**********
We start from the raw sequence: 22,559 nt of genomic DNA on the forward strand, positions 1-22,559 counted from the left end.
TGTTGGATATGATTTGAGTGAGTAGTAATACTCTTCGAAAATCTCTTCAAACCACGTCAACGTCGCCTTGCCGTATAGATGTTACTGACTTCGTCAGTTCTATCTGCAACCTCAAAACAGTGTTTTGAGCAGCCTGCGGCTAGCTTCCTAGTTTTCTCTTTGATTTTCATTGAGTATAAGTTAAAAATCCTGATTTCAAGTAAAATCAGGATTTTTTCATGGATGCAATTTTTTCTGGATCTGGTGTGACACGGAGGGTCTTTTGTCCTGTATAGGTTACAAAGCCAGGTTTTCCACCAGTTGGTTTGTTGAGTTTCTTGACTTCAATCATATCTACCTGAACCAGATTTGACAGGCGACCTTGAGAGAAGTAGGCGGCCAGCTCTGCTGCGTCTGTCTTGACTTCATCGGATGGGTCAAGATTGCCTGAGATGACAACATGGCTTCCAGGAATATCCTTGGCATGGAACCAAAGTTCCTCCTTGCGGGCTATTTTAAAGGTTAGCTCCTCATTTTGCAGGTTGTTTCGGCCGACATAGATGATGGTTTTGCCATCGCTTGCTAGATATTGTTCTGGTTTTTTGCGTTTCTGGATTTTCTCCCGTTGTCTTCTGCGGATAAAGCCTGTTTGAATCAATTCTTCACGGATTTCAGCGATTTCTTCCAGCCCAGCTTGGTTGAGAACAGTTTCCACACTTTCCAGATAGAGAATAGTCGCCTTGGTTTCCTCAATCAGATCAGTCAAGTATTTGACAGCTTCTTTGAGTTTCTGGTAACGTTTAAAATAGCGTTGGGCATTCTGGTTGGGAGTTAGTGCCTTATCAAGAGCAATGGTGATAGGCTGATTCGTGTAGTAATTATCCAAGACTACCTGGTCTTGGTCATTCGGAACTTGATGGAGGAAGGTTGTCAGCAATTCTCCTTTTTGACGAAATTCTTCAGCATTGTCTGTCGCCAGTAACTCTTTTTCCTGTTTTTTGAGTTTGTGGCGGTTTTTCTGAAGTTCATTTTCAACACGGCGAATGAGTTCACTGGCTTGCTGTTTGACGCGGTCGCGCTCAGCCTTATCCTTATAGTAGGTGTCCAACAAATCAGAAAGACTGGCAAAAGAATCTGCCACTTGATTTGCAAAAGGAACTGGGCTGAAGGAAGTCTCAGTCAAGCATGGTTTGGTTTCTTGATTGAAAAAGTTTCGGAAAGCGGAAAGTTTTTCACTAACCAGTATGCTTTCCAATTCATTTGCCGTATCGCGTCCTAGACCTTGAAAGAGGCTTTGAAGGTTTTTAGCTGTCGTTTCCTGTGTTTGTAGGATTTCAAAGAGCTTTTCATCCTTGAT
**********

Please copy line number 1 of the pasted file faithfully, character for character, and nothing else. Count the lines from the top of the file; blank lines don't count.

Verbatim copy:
We start from the raw sequence: 22,559 nt of genomic DNA on the forward strand, positions 1-22,559 counted from the left end.